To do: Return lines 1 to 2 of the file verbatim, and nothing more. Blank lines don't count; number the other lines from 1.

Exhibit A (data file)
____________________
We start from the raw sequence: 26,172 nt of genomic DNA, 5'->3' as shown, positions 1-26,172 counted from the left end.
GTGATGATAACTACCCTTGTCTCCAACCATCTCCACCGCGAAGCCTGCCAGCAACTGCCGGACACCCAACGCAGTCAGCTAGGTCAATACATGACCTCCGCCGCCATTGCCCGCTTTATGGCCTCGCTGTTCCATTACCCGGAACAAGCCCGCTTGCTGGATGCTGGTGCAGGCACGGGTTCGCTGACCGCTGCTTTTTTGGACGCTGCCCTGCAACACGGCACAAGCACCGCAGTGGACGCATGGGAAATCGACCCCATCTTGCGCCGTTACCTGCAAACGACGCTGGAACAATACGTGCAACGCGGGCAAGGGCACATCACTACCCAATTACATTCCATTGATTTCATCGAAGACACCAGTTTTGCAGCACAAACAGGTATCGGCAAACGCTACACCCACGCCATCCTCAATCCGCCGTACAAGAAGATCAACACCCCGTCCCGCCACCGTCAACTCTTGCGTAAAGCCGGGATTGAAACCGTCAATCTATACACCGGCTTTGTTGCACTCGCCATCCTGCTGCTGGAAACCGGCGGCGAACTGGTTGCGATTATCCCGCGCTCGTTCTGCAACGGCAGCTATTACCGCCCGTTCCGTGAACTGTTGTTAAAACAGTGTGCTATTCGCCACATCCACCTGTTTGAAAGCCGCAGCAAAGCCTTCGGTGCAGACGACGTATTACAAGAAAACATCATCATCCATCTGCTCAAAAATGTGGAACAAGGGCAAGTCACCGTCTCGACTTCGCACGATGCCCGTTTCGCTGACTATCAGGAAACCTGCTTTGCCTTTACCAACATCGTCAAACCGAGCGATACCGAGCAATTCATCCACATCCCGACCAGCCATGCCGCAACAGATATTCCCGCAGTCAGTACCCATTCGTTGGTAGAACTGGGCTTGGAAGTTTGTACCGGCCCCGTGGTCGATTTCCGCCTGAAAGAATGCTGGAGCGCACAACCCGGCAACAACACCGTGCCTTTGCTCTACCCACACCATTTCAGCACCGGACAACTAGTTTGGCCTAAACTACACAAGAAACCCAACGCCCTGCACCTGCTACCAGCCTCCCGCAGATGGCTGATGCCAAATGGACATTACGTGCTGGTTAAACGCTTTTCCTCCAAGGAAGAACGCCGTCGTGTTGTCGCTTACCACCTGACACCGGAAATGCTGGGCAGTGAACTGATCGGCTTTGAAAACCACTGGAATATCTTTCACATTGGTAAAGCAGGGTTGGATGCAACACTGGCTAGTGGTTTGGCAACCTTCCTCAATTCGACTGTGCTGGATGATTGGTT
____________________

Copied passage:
We start from the raw sequence: 26,172 nt of genomic DNA, 5'->3' as shown, positions 1-26,172 counted from the left end.
GTGATGATAACTACCCTTGTCTCCAACCATCTCCACCGCGAAGCCTGCCAGCAACTGCCGGACACCCAACGCAGTCAGCTAGGTCAATACATGACCTCCGCCGCCATTGCCCGCTTTATGGCCTCGCTGTTCCATTACCCGGAACAAGCCCGCTTGCTGGATGCTGGTGCAGGCACGGGTTCGCTGACCGCTGCTTTTTTGGACGCTGCCCTGCAACACGGCACAAGCACCGCAGTGGACGCATGGGAAATCGACCCCATCTTGCGCCGTTACCTGCAAACGACGCTGGAACAATACGTGCAACGCGGGCAAGGGCACATCACTACCCAATTACATTCCATTGATTTCATCGAAGACACCAGTTTTGCAGCACAAACAGGTATCGGCAAACGCTACACCCACGCCATCCTCAATCCGCCGTACAAGAAGATCAACACCCCGTCCCGCCACCGTCAACTCTTGCGTAAAGCCGGGATTGAAACCGTCAATCTATACACCGGCTTTGTTGCACTCGCCATCCTGCTGCTGGAAACCGGCGGCGAACTGGTTGCGATTATCCCGCGCTCGTTCTGCAACGGCAGCTATTACCGCCCGTTCCGTGAACTGTTGTTAAAACAGTGTGCTATTCGCCACATCCACCTGTTTGAAAGCCGCAGCAAAGCCTTCGGTGCAGACGACGTATTACAAGAAAACATCATCATCCATCTGCTCAAAAATGTGGAACAAGGGCAAGTCACCGTCTCGACTTCGCACGATGCCCGTTTCGCTGACTATCAGGAAACCTGCTTTGCCTTTACCAACATCGTCAAACCGAGCGATACCGAGCAATTCATCCACATCCCGACCAGCCATGCCGCAACAGATATTCCCGCAGTCAGTACCCATTCGTTGGTAGAACTGGGCTTGGAAGTTTGTACCGGCCCCGTGGTCGATTTCCGCCTGAAAGAATGCTGGAGCGCACAACCCGGCAACAACACCGTGCCTTTGCTCTACCCACACCATTTCAGCACCGGACAACTAGTTTGGCCTAAACTACACAAGAAACCCAACGCCCTGCACCTGCTACCAGCCTCCCGCAGATGGCTGATGCCAAATGGACATTACGTGCTGGTTAAACGCTTTTCCTCCAAGGAAGAACGCCGTCGTGTTGTCGCTTACCACCTGACACCGGAAATGCTGGGCAGTGAACTGATCGGCTTTGAAAACCACTGGAATATCTTTCACATTGGTAAAGCAGGGTTGGATGCAACACTGGCTAGTGGTTTGGCAACCTTCCTCAATTCGACTGTGCTGGATGATTGGTT